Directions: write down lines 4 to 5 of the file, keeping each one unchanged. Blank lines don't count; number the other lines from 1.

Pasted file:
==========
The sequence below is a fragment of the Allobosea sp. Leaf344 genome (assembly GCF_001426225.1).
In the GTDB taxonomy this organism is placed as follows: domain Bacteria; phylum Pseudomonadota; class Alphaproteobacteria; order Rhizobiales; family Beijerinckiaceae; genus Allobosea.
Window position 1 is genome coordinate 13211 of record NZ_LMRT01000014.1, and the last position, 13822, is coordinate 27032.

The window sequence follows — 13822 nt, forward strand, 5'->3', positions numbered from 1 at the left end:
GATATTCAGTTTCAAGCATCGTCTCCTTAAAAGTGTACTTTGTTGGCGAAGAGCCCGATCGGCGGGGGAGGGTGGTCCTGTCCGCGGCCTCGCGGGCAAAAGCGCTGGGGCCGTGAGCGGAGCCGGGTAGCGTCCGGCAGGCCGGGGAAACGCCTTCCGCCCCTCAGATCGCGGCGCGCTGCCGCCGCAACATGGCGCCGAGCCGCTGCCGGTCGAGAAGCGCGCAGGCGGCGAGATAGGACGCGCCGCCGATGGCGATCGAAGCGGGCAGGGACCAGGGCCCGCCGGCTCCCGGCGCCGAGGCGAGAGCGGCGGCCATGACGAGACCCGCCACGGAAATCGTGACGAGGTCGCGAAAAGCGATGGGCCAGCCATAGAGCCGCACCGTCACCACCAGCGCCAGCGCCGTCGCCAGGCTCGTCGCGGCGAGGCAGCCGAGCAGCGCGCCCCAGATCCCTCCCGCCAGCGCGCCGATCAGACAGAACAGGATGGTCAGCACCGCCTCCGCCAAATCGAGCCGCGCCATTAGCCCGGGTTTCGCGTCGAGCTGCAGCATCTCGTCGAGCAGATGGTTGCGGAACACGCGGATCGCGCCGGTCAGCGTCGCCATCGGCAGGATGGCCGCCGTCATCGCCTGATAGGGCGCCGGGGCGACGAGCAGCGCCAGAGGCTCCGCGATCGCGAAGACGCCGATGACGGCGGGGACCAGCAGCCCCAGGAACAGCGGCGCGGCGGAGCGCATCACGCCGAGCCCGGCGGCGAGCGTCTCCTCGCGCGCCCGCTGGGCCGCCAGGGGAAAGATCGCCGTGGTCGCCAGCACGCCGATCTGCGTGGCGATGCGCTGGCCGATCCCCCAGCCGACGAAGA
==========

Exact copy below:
The window sequence follows — 13822 nt, forward strand, 5'->3', positions numbered from 1 at the left end:
GATATTCAGTTTCAAGCATCGTCTCCTTAAAAGTGTACTTTGTTGGCGAAGAGCCCGATCGGCGGGGGAGGGTGGTCCTGTCCGCGGCCTCGCGGGCAAAAGCGCTGGGGCCGTGAGCGGAGCCGGGTAGCGTCCGGCAGGCCGGGGAAACGCCTTCCGCCCCTCAGATCGCGGCGCGCTGCCGCCGCAACATGGCGCCGAGCCGCTGCCGGTCGAGAAGCGCGCAGGCGGCGAGATAGGACGCGCCGCCGATGGCGATCGAAGCGGGCAGGGACCAGGGCCCGCCGGCTCCCGGCGCCGAGGCGAGAGCGGCGGCCATGACGAGACCCGCCACGGAAATCGTGACGAGGTCGCGAAAAGCGATGGGCCAGCCATAGAGCCGCACCGTCACCACCAGCGCCAGCGCCGTCGCCAGGCTCGTCGCGGCGAGGCAGCCGAGCAGCGCGCCCCAGATCCCTCCCGCCAGCGCGCCGATCAGACAGAACAGGATGGTCAGCACCGCCTCCGCCAAATCGAGCCGCGCCATTAGCCCGGGTTTCGCGTCGAGCTGCAGCATCTCGTCGAGCAGATGGTTGCGGAACACGCGGATCGCGCCGGTCAGCGTCGCCATCGGCAGGATGGCCGCCGTCATCGCCTGATAGGGCGCCGGGGCGACGAGCAGCGCCAGAGGCTCCGCGATCGCGAAGACGCCGATGACGGCGGGGACCAGCAGCCCCAGGAACAGCGGCGCGGCGGAGCGCATCACGCCGAGCCCGGCGGCGAGCGTCTCCTCGCGCGCCCGCTGGGCCGCCAGGGGAAAGATCGCCGTGGTCGCCAGCACGCCGATCTGCGTGGCGATGCGCTGGCCGATCCCCCAGCCGACGAAGA